“You avoid one arson and it would pay for (the arson committee’s) entire budget,” said Stephen Thomas, a retired investigator who worked for the Michigan Basic Property Insurance Association.
He said the funding stopped when Michigan Basic’s fortunes changed.
State lawmakers established Michigan Basic in 1968 to provide insurance in areas that had trouble getting coverage after civil unrest swept the state and nation the year before. Michigan Basic offered discounted policies and was subsidized by other insurers when it lost money. It always did, Thomas said.
In 2012, though, state lawmakers required Michigan Basic to charge market rates for its policies. Since then, the subsidy has ended. And the number of Michigan Basic’s customers has declined, said Jane Howard-Carlson, general manager of the company.
She wrote in an email to Bridge that Michigan Basic “recognizes the value” of the “impressive” arson group and hopes it can “find other funding sources to be able to continue.”
Besides the rewards program, the nonprofit also offers arson investigation training to firefighters and prosecutors; hosts prevention campaigns including billboards and lobbies lawmakers to strengthen arson laws.
Thomas and Riney said the arson prevention committee has approached other insurers without luck.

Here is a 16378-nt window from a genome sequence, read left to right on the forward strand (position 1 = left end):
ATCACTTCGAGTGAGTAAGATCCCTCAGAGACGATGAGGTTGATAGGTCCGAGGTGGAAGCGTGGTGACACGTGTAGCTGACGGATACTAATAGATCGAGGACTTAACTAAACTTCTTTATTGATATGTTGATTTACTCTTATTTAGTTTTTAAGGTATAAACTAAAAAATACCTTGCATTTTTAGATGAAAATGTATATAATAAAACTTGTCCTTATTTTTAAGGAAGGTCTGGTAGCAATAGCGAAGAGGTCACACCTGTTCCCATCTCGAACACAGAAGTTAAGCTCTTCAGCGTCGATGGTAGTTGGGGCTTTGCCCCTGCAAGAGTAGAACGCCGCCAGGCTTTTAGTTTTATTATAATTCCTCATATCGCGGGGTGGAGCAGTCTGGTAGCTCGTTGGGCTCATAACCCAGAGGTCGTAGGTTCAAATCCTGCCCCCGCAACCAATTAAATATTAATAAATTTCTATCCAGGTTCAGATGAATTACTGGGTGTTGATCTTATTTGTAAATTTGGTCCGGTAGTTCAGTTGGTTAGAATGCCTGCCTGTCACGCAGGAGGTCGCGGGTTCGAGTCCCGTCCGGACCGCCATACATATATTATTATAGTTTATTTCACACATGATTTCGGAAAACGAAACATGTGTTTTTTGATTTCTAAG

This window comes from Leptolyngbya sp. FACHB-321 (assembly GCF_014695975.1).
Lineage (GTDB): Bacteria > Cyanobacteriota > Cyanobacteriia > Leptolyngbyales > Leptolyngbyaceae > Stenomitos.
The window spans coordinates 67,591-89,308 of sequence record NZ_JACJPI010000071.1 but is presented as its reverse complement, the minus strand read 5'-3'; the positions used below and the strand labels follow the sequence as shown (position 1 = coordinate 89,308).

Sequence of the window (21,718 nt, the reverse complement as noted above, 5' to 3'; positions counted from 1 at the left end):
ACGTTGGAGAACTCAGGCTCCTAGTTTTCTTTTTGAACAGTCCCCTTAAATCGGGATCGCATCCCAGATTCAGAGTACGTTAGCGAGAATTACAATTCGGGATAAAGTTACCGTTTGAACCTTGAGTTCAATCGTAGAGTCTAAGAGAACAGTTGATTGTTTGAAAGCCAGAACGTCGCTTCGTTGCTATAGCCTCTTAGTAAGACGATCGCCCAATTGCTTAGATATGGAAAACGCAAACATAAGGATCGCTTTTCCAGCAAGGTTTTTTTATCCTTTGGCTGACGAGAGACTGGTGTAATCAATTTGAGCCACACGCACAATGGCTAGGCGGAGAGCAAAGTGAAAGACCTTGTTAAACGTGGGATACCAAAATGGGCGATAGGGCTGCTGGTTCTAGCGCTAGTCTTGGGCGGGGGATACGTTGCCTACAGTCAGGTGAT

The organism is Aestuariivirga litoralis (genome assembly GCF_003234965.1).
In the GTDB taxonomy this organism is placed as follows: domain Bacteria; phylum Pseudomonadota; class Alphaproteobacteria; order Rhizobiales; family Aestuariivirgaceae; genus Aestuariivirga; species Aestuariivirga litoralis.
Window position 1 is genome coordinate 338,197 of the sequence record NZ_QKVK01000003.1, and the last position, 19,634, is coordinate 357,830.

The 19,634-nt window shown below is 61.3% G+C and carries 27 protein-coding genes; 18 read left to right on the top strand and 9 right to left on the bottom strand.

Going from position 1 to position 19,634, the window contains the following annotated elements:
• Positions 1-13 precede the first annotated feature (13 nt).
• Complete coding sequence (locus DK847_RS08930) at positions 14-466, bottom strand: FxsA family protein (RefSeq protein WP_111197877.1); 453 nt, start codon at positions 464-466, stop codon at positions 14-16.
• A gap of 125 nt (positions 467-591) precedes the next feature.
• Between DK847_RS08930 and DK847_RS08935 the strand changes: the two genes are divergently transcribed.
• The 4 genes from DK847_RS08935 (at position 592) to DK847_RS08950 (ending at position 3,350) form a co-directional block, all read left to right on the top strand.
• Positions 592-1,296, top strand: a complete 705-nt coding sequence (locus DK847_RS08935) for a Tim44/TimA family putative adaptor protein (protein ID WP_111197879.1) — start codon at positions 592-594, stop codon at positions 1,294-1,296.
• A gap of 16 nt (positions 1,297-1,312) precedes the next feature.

‘Clipboard therapy’ on the east side
Back in Detroit’s northeast side, Crandall is too busy juggling cases to get caught up in the debate. The night before he talked to Bridge Magazine, there were six fires in Detroit.
To him, the rewards are one more tool in the tricky calculus of solving arson cases. Stapling a reward sign on a charred building is part of what Crandall calls “clipboard therapy” – walking often-neglected streets, talking to residents and leaving them with a positive impression of law enforcement. It pays dividends in the long run, he said.
As for the house with the gutted garage and crumbling wall?
Crandall talks a few minutes with next-door neighbor W.D. Carter, a retired janitor who said he slept through much of the blaze. The investigator walks around the house and concludes most of the damage was caused by a backdraft – a long-smoldering fire in an area with little ventilation that intensifies when a window breaks or a door opens and oxygen feeds the flames.
Crandall tacks up the reward poster. Unless someone comes forward, there’s little chance of solving the case, he said. There’s still simply too many fires.
“We still have a long way to go to take fire out of the culture of Detroit,” Crandall said.